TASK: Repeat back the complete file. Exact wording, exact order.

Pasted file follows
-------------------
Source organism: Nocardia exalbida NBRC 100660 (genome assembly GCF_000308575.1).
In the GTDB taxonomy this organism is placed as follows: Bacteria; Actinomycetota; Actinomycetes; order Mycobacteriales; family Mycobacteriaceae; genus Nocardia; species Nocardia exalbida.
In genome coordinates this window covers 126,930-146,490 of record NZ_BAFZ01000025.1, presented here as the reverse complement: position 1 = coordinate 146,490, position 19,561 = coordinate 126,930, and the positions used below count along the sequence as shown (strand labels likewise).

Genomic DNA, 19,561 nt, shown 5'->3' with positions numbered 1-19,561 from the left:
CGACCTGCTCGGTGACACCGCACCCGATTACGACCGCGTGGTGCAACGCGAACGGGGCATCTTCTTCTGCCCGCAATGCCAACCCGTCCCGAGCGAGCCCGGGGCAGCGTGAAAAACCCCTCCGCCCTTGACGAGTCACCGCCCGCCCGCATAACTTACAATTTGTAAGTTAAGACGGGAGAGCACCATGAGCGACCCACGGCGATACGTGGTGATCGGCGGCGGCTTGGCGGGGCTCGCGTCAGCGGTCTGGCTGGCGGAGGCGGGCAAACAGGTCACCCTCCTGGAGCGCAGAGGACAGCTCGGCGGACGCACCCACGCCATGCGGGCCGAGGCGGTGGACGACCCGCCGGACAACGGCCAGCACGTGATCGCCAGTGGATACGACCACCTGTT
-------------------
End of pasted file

Source organism: Nocardia exalbida NBRC 100660 (genome assembly GCF_000308575.1).
In the GTDB taxonomy this organism is placed as follows: Bacteria; Actinomycetota; Actinomycetes; order Mycobacteriales; family Mycobacteriaceae; genus Nocardia; species Nocardia exalbida.
In genome coordinates this window covers 126,930-146,490 of record NZ_BAFZ01000025.1, presented here as the reverse complement: position 1 = coordinate 146,490, position 19,561 = coordinate 126,930, and the positions used below count along the sequence as shown (strand labels likewise).

Genomic DNA, 19,561 nt, shown 5'->3' with positions numbered 1-19,561 from the left:
CGACCTGCTCGGTGACACCGCACCCGATTACGACCGCGTGGTGCAACGCGAACGGGGCATCTTCTTCTGCCCGCAATGCCAACCCGTCCCGAGCGAGCCCGGGGCAGCGTGAAAAACCCCTCCGCCCTTGACGAGTCACCGCCCGCCCGCATAACTTACAATTTGTAAGTTAAGACGGGAGAGCACCATGAGCGACCCACGGCGATACGTGGTGATCGGCGGCGGCTTGGCGGGGCTCGCGTCAGCGGTCTGGCTGGCGGAGGCGGGCAAACAGGTCACCCTCCTGGAGCGCAGAGGACAGCTCGGCGGACGCACCCACGCCATGCGGGCCGAGGCGGTGGACGACCCGCCGGACAACGGCCAGCACGTGATCGCCAGTGGATACGACCACCTGTT